The Snap Inc (NYSE:SNAP) initial public offering has been volatile, and it’s far from one of the best IPOs the market has seen, but shares of Snapchat’s parent company are still up nearly 30% from the offering price.
But winning IPOs aren’t made in the first few days. Take Facebook Inc (NASDAQ:FB), which barely budged on its first day of trading in 2012 — a rarity for a hot IPO — and lost 34% in its first year on the public market. But patient investors (especially those who took my advice to wait until the IPO hubbub had cleared) are now sitting on more than a tripler, as Mark Zuckerberg showed what he could do with his ideas and some fresh capital.
Snap has done all investors — you, me and anyone else willing to go after IPOs — a favor, though.
Snap Inc raised a cool $3.4 billion at a market capitalization of around $25 billion — the largest public offering since Alibaba Group Holding Ltd (NYSE:BABA) hit the markets in 2014. The overall markets have been in rampant bull mode, and IPOs returned a collective 25% last year, so it was a good theory that Wall Street would be hungry for IPOs.
Snap’s well-received IPO was the confirmation we needed.
If you’re looking for fresh blood, then, today I’ll walk you through seven of the best IPOs to buy for the rest of 2017, including a couple that will have their IPOs in March. They might not come public with the same pomp and circumstance as Snap, but they could end up being better buys.
The Best IPOs to Buy for the Rest of 2017: MuleSoft
IPO Timetable: Week of March 13-17
Running an IT department isn’t getting any easier. The pace of change continues to accelerate, and there are increasing types of technologies to manage, including the cloud, mobile, big data, analytics and the internet of things (IoT).
That’s where MuleSoft comes in.
MuleSoft develops APIs that help to connect disparate technologies and platforms. That not only allows for real-time access to critical information, but it results in lower costs for customers.
The revenue growth ramp has been impressive, with sales jumping from $57.6 million in 2014 to $187.7 million in 2016. Like Snap, though, the company does lose money, including $49.6 million in red ink last year.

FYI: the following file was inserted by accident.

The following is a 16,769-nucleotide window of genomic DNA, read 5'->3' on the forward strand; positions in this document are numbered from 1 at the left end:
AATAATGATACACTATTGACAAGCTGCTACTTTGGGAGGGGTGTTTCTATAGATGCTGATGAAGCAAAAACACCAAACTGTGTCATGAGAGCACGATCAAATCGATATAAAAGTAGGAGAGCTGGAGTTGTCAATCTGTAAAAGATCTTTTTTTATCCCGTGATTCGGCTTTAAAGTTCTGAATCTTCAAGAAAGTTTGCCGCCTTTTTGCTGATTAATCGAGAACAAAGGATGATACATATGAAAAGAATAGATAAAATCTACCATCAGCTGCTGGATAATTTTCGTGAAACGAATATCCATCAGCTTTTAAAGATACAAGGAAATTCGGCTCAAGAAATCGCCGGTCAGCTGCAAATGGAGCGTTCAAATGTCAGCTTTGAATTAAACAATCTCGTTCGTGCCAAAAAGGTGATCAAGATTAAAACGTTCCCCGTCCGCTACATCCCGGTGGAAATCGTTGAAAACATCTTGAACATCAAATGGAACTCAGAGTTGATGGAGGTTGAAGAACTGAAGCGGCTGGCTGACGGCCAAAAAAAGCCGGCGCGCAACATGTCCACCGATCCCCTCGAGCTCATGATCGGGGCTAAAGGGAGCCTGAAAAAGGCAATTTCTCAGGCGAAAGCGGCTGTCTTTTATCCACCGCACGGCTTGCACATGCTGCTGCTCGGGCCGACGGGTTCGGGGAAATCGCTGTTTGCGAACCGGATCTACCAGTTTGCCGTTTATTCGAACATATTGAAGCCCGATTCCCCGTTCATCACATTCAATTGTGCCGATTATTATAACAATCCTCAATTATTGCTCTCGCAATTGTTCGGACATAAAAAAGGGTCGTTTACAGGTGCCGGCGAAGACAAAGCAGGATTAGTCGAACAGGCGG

MuleSoft currently boasts more than 1,000 customers, as well as 30 contracts that exceed $1 million in annual revenues. Still, there should be a ton of room for growth, as according to MuleSoft’s own estimate, the market opportunity is a hefty $29 billion.
The Best IPOs to Buy for the Rest of 2017: Ring
IPO Timetable: Late 2017 (estimated)
Innovators have a knack for re-imagining ordinary things.
This is the case with Ring founder Jamie Siminoff, who thought the doorbell could use a little freshening up. For instance, what about a doorbell that provides security for the home by using online video?
Or, as his wife called it, “Caller ID for the front door”?
Making this a reality was far from easy. In fact, Siminoff pitched Ring on Shark Tank and was rejected by all the investors except Kevin O’Leary, who offered a fairly tough deal. In the end, Siminoff went on to seek out other investors.
That ended up being a path to success. The airing of the show helped gin up sales for the Ring product, and since then, Siminoff has raised more than $209 million from investors including Richard Branson and Goldman Sachs Group Inc (NYSE:GS).
A Ring IPO could come near the end of this year, and Ring should have plenty of excitement in store for potential investors. The company is the leader in its category at roughly 95% of the market in the U.S. And Gartner research says the general security market is forecast to grow at 26% annually to $11.5 billion by 2020.